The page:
Department of Health (UK) Admonish Flu Vaccination to Nurses

A recent press release by the Department of Health indicated that nurses and midwives working in hospitals belong to the number of health workers with smallest possibility of getting the seasonal flu vaccination. Based on the most recent seasonal flu vaccine uptake summary, the figure of the healthcare workers, which is categorized according to occupation, who chose to have the seasonal flu vaccination from the previous winter is now available for the very first time.

Among the participants were 30% nurses, which include hospital nurses as well as midwives, 42.5% of GP practice nurses, 38.2% of GPs, and 37% of doctors not including GPs.

The report revealed that even with the rising population of healthcare workers who are choosing to have the flu vaccination, 26.4% for the winter of 2009 as opposed to 34.7% for the winter of 2010, more of the nurses who work with the most seriously sick for the winter months as well as midwives who work with pregnant women did not get the flu vaccination. The flu holds potential fatal complications and without vaccination against it, the virus could be passed onto patients and their family.

The report further revealed data with regards to the details of the seasonal flu vaccine uptake for those patients who are at high risk, such as present condition and age, showing that 25.2% of 6 months old to 2 years old were vaccinated the previous winter, a low figure compared to 51.7% of 16 to 65 year olds who are at risk.

For the previous winter, persons at risk had 11 times more probability to die from seasonal flu as opposed to those who do not have any underlying health troubles. This risk went up for a number of certain health conditions, especially for those with chronic liver disease, a very high risk. Individuals who suffered from this condition had 48 times more probability of dying if they got the flu as opposed to those who do not have any health conditions. 41.8% of those with liver disease patients were injected with the vaccine, a not so huge figure in comparison with 68.4% of those with diabetes.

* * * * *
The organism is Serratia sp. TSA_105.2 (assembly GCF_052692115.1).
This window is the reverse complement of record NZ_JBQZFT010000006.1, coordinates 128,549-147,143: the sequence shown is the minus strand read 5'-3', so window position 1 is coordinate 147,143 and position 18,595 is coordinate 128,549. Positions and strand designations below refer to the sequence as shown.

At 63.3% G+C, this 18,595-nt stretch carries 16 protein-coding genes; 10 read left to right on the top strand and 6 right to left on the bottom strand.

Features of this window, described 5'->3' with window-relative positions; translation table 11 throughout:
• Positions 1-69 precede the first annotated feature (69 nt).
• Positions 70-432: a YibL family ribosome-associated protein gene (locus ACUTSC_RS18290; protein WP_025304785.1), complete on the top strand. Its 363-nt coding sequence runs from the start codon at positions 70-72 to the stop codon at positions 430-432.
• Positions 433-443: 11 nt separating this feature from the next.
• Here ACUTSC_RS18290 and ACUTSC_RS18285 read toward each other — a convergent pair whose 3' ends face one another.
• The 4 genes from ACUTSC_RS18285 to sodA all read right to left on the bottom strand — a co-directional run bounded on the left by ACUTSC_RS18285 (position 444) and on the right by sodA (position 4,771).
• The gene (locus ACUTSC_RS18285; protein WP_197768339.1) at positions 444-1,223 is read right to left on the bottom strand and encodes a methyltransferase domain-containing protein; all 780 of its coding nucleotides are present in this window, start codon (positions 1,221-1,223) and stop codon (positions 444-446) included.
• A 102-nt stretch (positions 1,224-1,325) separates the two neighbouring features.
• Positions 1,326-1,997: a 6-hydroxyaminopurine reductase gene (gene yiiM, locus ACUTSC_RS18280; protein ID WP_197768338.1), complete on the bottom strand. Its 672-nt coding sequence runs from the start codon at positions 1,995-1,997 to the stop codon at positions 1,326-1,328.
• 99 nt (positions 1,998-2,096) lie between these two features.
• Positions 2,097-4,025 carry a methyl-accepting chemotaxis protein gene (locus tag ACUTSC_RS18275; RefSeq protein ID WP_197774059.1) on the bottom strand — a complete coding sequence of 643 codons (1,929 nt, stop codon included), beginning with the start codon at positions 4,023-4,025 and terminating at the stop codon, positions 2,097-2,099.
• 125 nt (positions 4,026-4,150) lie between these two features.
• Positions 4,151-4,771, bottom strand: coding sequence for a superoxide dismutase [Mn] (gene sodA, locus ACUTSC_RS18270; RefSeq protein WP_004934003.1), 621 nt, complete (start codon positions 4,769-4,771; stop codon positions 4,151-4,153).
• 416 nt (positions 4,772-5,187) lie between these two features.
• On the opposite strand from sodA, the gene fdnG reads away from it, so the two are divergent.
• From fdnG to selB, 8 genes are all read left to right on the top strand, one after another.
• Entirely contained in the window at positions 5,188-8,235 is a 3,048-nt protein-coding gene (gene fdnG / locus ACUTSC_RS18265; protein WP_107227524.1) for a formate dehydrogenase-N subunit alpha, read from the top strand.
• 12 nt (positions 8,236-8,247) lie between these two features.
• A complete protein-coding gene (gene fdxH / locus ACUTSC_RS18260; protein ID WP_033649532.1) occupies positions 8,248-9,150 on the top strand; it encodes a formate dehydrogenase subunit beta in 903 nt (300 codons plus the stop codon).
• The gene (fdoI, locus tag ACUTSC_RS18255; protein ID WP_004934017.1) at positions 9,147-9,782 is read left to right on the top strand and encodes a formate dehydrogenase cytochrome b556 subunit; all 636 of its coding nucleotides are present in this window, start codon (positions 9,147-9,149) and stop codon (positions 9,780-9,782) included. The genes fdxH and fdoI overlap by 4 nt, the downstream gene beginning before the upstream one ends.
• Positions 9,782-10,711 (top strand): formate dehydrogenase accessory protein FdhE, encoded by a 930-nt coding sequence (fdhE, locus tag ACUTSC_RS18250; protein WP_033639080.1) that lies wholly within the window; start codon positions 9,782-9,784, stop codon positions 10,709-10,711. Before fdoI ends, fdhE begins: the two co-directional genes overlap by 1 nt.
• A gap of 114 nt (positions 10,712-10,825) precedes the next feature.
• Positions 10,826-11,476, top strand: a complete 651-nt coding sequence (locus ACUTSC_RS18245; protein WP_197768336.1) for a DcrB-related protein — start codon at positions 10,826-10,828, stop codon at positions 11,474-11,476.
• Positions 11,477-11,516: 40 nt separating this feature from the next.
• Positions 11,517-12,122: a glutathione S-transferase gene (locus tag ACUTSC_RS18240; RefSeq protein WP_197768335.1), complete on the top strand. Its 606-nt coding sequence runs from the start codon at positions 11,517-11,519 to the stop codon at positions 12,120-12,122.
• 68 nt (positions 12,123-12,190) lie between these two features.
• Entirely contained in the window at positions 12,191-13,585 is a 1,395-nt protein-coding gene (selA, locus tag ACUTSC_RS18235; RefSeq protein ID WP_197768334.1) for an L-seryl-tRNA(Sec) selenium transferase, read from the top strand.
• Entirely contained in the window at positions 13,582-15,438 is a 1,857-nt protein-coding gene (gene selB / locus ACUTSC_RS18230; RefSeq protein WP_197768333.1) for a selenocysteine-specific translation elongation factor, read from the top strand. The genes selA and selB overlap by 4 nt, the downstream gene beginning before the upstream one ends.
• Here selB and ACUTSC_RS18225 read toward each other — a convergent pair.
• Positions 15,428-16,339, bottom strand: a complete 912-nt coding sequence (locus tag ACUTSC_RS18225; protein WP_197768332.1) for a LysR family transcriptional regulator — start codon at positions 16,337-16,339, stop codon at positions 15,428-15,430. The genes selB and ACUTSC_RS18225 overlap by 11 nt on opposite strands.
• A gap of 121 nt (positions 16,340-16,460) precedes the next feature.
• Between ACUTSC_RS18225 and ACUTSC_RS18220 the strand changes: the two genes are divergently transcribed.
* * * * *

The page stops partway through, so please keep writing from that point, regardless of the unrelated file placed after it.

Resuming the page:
Chief Medical Officer Dame Sally Davies greatly recommended that NHS personnel should get themselves protected since they will be highly exposed to the grave flu effects over winter. This will also serve to protect their patients and families as well. Anne Milton, Public Health Minister, backs up Dame Davies recommendation, stating that nurses, particularly those who interact with patients who have severe health problems and midwives who work with pregnant women, ought to get themselves the vaccination in order to protect not only themselves but their patients as well.

On the same note, Louise Silverton, RCM Deputy General Secretary, emphasized that midwives should really promote the flu vaccination to pregnant women. Additionally, midwives themselves should also greatly think about getting the vaccination themselves so as to protect themselves, their families, and their pregnant patients alike.

Another officer, Dr. Peter Carter, Chief Executive and General Secretary of the Royal College of Nursing also suggested that nurses ought to play their part by taking care of their health since both the healthcare staff and patients alike suffer when it is the nurses who get sick and are kept from going to work. Employers, however, should not force staff to get the vaccination but they should work alongside vaccination services to make certain that the entire procedure will not be complicated and will be as efficient as possible.

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Daisy Jane Antipuesto RN MN

Currently a Nursing Local Board Examination Reviewer. Subjects handled are Pediatric, Obstetric and Psychiatric Nursing. Previous work experiences include: Clinical instructor/lecturer, clinical coordinator (Level II), caregiver instructor/lecturer, NC2 examination reviewer and staff/clinic nurse. Areas of specialization: Emergency room, Orthopedic Ward and Delivery Room. Also an IELTS passer.

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